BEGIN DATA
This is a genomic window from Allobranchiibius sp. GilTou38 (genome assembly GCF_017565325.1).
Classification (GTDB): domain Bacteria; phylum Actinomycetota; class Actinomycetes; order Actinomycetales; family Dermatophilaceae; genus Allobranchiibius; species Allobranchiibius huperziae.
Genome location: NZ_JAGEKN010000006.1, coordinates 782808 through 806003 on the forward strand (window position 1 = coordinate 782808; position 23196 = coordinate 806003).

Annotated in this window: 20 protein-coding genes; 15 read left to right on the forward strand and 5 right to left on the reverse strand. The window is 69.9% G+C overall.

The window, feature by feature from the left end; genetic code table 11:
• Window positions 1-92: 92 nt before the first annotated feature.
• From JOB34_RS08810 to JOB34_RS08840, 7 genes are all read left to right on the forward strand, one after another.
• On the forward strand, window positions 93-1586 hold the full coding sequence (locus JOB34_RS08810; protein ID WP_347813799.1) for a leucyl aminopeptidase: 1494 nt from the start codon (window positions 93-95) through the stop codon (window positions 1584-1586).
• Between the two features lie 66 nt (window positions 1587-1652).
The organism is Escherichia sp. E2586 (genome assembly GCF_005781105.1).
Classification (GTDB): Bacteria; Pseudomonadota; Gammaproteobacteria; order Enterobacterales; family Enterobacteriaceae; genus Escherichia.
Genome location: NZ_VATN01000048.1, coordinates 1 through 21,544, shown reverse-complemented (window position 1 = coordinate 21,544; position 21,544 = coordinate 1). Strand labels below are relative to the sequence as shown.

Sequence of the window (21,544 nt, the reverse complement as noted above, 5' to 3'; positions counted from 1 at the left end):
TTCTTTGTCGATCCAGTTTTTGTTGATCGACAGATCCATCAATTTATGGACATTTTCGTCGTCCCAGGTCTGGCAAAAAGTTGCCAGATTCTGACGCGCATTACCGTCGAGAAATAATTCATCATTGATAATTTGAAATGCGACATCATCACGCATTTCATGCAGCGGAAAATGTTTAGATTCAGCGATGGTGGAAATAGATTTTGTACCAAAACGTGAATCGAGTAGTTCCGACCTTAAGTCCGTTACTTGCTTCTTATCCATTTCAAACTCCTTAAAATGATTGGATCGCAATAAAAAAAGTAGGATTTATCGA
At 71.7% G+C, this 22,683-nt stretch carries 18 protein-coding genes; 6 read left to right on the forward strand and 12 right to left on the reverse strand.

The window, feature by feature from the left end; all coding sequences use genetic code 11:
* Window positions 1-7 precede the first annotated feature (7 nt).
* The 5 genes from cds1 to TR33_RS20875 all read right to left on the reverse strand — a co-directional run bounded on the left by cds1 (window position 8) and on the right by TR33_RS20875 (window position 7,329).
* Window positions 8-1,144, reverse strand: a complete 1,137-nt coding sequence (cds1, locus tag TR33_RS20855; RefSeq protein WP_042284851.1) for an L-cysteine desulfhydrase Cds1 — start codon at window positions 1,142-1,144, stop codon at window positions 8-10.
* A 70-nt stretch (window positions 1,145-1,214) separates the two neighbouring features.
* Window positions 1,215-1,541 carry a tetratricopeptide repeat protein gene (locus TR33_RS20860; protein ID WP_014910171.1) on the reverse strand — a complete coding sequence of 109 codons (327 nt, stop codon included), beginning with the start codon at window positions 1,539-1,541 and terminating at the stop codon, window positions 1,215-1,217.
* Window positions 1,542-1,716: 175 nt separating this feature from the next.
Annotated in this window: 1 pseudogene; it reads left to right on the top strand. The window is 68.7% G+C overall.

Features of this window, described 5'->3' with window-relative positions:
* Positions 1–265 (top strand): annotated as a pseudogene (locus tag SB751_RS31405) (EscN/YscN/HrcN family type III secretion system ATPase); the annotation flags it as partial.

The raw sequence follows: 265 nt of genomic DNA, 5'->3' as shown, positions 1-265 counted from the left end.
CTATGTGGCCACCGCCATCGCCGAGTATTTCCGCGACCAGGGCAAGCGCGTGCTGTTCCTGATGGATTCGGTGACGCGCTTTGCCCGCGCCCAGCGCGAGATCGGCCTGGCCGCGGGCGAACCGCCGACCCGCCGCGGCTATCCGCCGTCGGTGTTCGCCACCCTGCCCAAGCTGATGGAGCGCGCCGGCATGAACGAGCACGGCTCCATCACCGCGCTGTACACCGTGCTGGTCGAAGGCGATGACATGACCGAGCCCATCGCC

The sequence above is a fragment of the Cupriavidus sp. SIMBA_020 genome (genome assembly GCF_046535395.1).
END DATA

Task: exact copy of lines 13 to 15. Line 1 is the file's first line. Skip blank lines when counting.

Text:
Sequence of the window (21,544 nt, the reverse complement as noted above, 5' to 3'; positions counted from 1 at the left end):
TTCTTTGTCGATCCAGTTTTTGTTGATCGACAGATCCATCAATTTATGGACATTTTCGTCGTCCCAGGTCTGGCAAAAAGTTGCCAGATTCTGACGCGCATTACCGTCGAGAAATAATTCATCATTGATAATTTGAAATGCGACATCATCACGCATTTCATGCAGCGGAAAATGTTTAGATTCAGCGATGGTGGAAATAGATTTTGTACCAAAACGTGAATCGAGTAGTTCCGACCTTAAGTCCGTTACTTGCTTCTTATCCATTTCAAACTCCTTAAAATGATTGGATCGCAATAAAAAAAGTAGGATTTATCGA
At 71.7% G+C, this 22,683-nt stretch carries 18 protein-coding genes; 6 read left to right on the forward strand and 12 right to left on the reverse strand.